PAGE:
Paterno loyalists call NCAA sanctions excessive

soundoff (1,035 Responses)
  1. Peter

    Paterno was Sandusky's superior. He know all about his behavior and DID NOTHING. NOTHING. N-O-T-H-I-N-G.

    I am so sick and tired of these bird-brained football freaks who seem to be more riled up over having the games expunged from the record than what happened to the kids.

    The old guy in the "Paterno" t-shirt in the CNN video who brought a life sized cardboard cutout of Paterno to the spot where the statue used to be as "a tribute" to "a great man" needs psychiatric attention.

    What the hell is the matter with these people?

    July 23, 2012 at 8:48 pm | Report abuse |
    • nottolate


      "Paterno was Sandusky's superior. He know all about his behavior and DID NOTHING."

      Wrong! Sandusky no longer even worked Paterno at the time of these events. Add to that the police knew what this guy was doing way back 1993 and failed to arrest him. If the police didn't/couldn't arrest the guy. just what do you expect from JoePa?

      July 23, 2012 at 8:58 pm | Report abuse |
    • Peter

      nottolate wrote: "Wrong! Sandusky no longer even worked Paterno at the time of these events. Add to that the police knew what this guy was doing way back 1993 and failed to arrest him. If the police didn't/couldn't arrest the guy. just what do you expect from JoePa?"

      An important Penn State insider like "JoePa" could have done a lot, pal. But he didn't. He knew of Sandusky's behavior.
      And he had a lot of power within Penn State. But he didn't use it, did he?

      July 23, 2012 at 9:06 pm | Report abuse |
    • Gumby

      Hear hear. Well said.

      July 23, 2012 at 9:22 pm | Report abuse |
    • frank

      If the district attorney of centre county chose to do nothing and also child welfare what in the h&ll you want joe paterno to do.answer me that with a sound mind.

      July 23, 2012 at 9:46 pm | Report abuse |
    • nottolate


      "And he had a lot of power within Penn State. But he didn't use it, did he?"

      Your response doesn't answer my questions do it? If the cops couldn't nab this guy in 1993 knowing full well what was going on then what do you expect for JoePa to just go and shoot him? Add to that he didn't even work for JoePa and hadn't worked for him in years.

      July 24, 2012 at 8:05 am | Report abuse |
  2. Russ

    George Washington had a subordinate, Baron Von Steuben, who whipped the troops into shape at Valley Forge and made them into a real army. However the Baron is said to have "liked boys". While he was working for Washington though, nobody did anything about it, and Washington went on to victory. Well, does the fact that the Baron continued on his nasty ways mean Washington's record should be wiped clean and the country should ask Great Britain to take us back?

    July 23, 2012 at 8:54 pm | Report abuse |
    • k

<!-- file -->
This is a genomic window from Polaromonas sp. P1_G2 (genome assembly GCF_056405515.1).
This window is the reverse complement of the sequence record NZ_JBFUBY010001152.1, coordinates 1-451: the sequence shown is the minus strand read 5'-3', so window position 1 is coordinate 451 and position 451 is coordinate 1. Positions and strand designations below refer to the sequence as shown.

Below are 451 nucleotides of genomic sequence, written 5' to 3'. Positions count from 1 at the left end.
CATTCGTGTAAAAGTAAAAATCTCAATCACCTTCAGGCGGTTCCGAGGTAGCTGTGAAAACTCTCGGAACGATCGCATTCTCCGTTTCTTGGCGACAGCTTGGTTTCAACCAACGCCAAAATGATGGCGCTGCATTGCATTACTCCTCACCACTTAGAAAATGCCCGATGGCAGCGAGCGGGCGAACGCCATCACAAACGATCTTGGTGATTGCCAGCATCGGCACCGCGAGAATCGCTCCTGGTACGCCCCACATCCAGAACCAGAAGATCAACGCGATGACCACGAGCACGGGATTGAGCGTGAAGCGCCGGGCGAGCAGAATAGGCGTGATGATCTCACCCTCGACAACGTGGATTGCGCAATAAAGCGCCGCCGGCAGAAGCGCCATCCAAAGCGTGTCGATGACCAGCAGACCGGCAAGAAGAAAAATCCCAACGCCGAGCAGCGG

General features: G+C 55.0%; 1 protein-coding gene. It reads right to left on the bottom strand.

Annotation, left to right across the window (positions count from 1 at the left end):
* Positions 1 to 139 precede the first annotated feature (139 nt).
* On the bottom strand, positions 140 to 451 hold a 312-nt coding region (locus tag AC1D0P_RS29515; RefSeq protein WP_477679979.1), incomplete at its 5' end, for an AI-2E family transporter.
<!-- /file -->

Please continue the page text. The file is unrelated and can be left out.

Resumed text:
Did Washington know about any of von Steuben's "activities" and then ignore them? No. There is no historical evidence suggesting that Washington knew anything about these alleged "preferences". Moreover, had he known, Washington would have the man shot. He was a man of honor, in contrast to Paterno, who was clearly more interested in Penn State and his reputation (i.e., stroking his ego). Washington, and men of his era, were interested in doing the right thing.

      July 23, 2012 at 9:08 pm | Report abuse |
    • tonyl9973

      comparing apples to oranges aint gonna help.

      July 23, 2012 at 9:12 pm | Report abuse |
    • Guest


      July 23, 2012 at 9:44 pm | Report abuse |
    • Ghilley

      That was like 3 centuries ago...much different moral and ethical climate

      July 24, 2012 at 1:05 pm | Report abuse |
  3. nottolate

    "Do sanctions alter history books on Penn State and Paterno's legacy?"

    Altered in the minds of the censorious to sate there bloodlust perhaps, but not at all to them who judge righteous judgement.

    July 23, 2012 at 9:04 pm | Report abuse |
  4. ann

    Joe Paterno was an enabler..football and his program meantmore than innocent children. This is deserved..and to the Paterno family get our of denial. I compare this to the Catholic church and those pediifiles and an enablers.

    July 23, 2012 at 9:08 pm | Report abuse |
  5. Jimbostud

    Face it,...the old man was from a time when you kept your dirt under your own rug. He simply coached at least 10-15 years beyond when he should have been replaced.

    July 23, 2012 at 9:12 pm | Report abuse |
  6. Jimbostud

    Oh,...and Mcquery should be castrated!

    July 23, 2012 at 9:13 pm | Report abuse |
  7. Feet Ball

    I dont have an answer.
    I do have a question.

    Should the NFL vacate The New Orleans Saints
    Super Bowl win because of the Bounty scandal ?

    July 23, 2012 at 9:15 pm | Report abuse |
    • Mike